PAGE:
Retention of African Americans on campus is a burning issue for the black community, and a moral and financial one for predominantly white institutions of higher education. This book offers fresh insights and new strategies developed by fifteen scholars concerned by the new climate in which affirmative action is being challenged and eliminated.
This is the first book devoted specifically to retention of African Americans in higher education, and is unique in addressing the distinct but inter-related concerns of all three affected constituencies: students, faculty and administrators. Each is considered in a separate section.
The student section shifts attention from, to paraphrase McNairy, "fixing the student" to focussing on higher education's need to examine and, where appropriate, revise policies, curriculum, support services and campus climate. Responding to the new agenda shaped by the opponents of affirmative action, but rejecting the defensive "x percent solutions" espoused by its proponents, this book puts forward new solutions that will provoke debate.
Section II begins with a survey of the literature on African American administrators, and presents a Delphi study of twelve administrators to provide an understanding of pathways and barriers to success. The contributors then consider the importance of developing community support and creating alliances, the role of mentoring, and the setting of clear expectations between the individual and the institution.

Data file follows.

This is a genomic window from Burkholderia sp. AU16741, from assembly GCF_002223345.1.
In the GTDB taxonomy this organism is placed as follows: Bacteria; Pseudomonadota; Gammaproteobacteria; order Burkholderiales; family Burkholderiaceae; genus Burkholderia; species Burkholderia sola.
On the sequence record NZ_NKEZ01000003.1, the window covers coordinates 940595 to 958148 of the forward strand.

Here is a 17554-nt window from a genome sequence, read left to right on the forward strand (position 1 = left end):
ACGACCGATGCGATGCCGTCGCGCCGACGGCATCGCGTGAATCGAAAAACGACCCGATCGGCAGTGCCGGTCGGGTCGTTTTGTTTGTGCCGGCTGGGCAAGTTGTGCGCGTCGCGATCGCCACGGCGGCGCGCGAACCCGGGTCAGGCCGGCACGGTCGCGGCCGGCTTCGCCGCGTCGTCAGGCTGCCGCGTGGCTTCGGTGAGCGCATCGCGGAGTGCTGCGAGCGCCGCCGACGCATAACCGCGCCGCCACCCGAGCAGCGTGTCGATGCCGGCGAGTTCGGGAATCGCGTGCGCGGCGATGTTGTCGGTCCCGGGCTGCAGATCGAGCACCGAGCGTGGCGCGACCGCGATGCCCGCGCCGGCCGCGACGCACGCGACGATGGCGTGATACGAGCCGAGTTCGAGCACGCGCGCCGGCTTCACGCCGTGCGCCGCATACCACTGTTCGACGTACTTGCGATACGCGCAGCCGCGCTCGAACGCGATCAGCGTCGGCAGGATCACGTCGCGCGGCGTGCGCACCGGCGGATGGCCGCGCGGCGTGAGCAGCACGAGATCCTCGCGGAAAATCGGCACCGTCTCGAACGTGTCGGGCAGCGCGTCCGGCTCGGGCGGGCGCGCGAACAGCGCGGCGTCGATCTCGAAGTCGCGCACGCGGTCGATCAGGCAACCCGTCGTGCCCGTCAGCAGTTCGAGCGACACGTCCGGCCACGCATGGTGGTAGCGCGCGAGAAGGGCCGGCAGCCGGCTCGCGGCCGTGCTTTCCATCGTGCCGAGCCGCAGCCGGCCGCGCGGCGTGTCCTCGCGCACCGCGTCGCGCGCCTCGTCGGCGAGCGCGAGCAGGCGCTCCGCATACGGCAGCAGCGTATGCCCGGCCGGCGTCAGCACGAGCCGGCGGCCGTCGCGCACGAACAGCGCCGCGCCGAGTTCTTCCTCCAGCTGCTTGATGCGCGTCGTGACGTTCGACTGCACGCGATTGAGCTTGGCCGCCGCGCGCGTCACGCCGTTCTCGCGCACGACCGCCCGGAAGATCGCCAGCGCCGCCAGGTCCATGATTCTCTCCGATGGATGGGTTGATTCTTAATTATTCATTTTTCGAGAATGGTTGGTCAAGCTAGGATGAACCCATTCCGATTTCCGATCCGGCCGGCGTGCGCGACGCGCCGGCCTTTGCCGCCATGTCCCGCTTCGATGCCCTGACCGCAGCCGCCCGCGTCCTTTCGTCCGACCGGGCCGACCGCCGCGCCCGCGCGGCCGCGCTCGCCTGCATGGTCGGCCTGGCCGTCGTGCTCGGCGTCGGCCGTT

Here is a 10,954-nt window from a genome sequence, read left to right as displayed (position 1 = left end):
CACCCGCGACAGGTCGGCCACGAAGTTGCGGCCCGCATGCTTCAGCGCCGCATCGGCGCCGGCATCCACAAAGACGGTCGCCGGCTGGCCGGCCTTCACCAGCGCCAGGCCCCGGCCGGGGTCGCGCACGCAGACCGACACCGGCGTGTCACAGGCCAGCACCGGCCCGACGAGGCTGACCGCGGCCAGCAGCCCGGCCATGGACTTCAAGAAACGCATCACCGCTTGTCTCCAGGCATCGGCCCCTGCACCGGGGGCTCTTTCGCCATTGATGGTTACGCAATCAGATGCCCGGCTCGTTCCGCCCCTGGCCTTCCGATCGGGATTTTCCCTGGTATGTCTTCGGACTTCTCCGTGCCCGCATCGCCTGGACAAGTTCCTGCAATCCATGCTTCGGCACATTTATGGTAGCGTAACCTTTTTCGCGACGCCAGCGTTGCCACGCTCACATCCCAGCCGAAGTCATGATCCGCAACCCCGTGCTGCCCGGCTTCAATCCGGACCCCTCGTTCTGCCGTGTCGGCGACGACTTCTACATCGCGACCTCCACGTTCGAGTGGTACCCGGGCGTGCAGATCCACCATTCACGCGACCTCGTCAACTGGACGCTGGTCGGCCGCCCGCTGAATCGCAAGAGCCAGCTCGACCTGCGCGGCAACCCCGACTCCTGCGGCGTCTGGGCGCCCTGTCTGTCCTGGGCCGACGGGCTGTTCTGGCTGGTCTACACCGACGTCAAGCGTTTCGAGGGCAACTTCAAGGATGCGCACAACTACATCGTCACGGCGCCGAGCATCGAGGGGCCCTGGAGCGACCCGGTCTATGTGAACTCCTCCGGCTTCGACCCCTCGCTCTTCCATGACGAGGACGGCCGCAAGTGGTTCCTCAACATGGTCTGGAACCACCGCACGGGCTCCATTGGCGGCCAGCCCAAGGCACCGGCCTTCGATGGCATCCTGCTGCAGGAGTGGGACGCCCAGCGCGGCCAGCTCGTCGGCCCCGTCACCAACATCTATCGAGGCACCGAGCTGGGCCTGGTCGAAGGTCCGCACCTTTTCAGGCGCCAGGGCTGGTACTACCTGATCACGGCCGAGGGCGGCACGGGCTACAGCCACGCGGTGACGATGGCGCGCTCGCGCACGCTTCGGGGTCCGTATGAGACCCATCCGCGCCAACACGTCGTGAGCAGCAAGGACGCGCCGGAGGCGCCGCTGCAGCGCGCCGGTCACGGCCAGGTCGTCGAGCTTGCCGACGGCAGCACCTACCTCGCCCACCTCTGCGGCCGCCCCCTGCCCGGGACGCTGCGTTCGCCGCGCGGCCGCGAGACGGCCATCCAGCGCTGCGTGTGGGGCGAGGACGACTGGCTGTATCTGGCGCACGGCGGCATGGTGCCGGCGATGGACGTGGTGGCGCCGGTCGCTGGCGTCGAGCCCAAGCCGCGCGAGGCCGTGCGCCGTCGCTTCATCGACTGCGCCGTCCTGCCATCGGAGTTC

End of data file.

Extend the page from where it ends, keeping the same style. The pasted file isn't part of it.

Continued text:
Starting with the recognition that African Americans represent less than five percent of full-time faculty, the chapters in the final section examine the effects of the dismantling of affirmative action, the consequences of faculty salaries trailing more lucrative non-academic employment, the declining enrollment of students of color, the politics of promotion and tenure, and issues of identity and culture.
The book concludes by stressing the roles that parents, faculty and administrators must play to empower African American students to take responsibility for their own academic performance.
This is a compelling, controversial and constructive contribution to an issue of national importance.